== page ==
Max Cleland noted that while it has been said "poor is the nation which has no heroes. Poorer still is the nation which has them, but forgets." Andrei Cherny reminds us of forgotten heroes from a time when Americans stood up and said "yes we can" to the challenges they faced; but their sacrifices are being squandered by an America that now answers "what's in it for me" or is content to pass their challenges to future generations.
With Barack Obama winning the Democratic nomination -- something which only recently was considered impossible for an African-American -- and the nation responding to his call of "yes we can;" there is hope that this may change. Obama has energized voters like no other candidate since Robert Kennedy and has the potential to harness this energy to revive our sense of duty and the boldness to believe that anything is possible. As the number of Berlin Airlift veterans dwindle, there is hope that a President Obama could honor these forgotten heroes in their lifetime by restoring what they bravely built -- "our image as the last best hope on earth."
UPDATE: There is an old riddle, "what has a mouth but does not speak? A river." This week, however, the Mississippi River is speaking loud and clear about our nation's infrastructure, as over 30 levees may be breached by its rising waters by the end of this week - with the breach of one levee in Meyer, Illinois threatening to flood a 47 square mile area. Damage from the flood will be measured in the billions and already is fueling inflation in food prices due to crop losses.
Had this been the result of a terrorist attack, the nation would be teeming with outrage and demanding action. This would be especially true if they knew that future "targets" included the 125-year old Brooklyn Bridge which carries over 125,000 cars daily, Sacramento's levees which threaten to put California's capitol under as much as twenty feet of water or Kentucky's Wolf Creek Dam which could flood the city of Nashville - all of which are at risk.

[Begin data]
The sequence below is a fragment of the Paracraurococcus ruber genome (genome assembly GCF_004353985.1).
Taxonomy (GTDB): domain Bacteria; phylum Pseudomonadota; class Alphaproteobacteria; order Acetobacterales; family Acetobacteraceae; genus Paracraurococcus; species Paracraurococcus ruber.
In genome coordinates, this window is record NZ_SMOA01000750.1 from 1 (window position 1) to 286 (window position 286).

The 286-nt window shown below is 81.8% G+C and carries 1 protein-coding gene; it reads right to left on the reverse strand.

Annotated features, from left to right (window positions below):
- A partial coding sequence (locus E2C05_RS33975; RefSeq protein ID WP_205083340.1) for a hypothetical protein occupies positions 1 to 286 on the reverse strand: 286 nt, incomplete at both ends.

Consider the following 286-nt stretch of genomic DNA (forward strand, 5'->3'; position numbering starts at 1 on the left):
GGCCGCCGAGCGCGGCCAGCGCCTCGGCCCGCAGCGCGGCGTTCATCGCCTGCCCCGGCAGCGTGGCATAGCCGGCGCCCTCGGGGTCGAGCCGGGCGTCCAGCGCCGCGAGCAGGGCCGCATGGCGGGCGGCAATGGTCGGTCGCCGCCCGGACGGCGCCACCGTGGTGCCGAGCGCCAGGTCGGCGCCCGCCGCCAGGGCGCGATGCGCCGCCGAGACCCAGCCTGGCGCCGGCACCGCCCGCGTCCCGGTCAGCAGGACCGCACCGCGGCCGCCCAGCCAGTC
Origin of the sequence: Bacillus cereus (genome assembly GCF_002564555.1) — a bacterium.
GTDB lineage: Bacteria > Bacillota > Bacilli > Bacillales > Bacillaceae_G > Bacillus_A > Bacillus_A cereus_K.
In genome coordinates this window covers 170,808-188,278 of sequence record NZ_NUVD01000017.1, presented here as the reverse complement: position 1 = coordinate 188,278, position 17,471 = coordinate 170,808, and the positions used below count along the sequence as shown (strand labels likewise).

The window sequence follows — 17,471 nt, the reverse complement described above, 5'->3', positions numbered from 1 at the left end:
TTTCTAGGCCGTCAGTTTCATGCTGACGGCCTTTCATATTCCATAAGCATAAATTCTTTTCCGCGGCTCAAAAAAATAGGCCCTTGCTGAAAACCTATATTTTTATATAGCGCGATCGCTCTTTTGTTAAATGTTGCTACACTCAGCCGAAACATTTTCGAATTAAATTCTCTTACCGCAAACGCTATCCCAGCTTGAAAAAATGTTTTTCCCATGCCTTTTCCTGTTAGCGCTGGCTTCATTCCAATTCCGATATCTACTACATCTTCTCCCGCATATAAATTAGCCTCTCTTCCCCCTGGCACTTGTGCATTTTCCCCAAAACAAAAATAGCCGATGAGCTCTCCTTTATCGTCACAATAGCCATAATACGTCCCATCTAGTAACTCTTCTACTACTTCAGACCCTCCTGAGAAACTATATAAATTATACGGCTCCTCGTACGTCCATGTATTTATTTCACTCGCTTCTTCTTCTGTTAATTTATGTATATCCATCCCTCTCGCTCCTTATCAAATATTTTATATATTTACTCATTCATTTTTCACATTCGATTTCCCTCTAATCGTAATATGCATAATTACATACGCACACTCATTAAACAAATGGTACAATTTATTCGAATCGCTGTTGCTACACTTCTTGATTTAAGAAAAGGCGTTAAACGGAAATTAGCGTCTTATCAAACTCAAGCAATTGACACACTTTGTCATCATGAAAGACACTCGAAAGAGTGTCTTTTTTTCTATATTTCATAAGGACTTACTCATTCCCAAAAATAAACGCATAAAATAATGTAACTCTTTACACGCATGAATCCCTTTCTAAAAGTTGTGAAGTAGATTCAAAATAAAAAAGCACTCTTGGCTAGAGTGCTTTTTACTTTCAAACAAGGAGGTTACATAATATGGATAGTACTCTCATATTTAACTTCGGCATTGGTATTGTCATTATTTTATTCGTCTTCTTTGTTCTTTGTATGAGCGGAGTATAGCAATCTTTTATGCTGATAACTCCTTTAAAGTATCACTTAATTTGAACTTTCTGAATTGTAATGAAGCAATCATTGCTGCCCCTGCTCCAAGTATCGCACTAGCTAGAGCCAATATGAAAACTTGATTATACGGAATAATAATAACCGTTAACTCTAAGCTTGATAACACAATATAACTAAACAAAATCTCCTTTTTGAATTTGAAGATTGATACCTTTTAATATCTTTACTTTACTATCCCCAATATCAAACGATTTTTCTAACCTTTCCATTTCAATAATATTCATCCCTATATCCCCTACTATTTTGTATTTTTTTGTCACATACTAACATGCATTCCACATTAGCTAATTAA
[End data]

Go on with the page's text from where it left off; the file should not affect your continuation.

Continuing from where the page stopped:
But since this is not the result of terrorism, the issue will quickly pass with few demanding action. This was the case last year after the collapse of the I-35 Bridge connecting Minnesota's Twin Cities (which like one in four bridges in the U.S. was structurally deficient or obsolete), as two-thirds of Americans opposed increasing the gas tax which funds the Highway Repair Fund in order to address this problem.
Ultimately, however, this problem is not about money but instead is about values and leadership. Every action or even inaction has a price of some form that must be paid. The Candy Bombers remind of us of an era when our leaders and citizens recognized that there was a price to be paid to maintain our global standing, unlike today's leaders who hope that a $600 tax refund will numb us into a false sense of complacency. The muddy waters of the Mississippi are delivering a message to today's Wal-Mart nation of the cost of such complacency.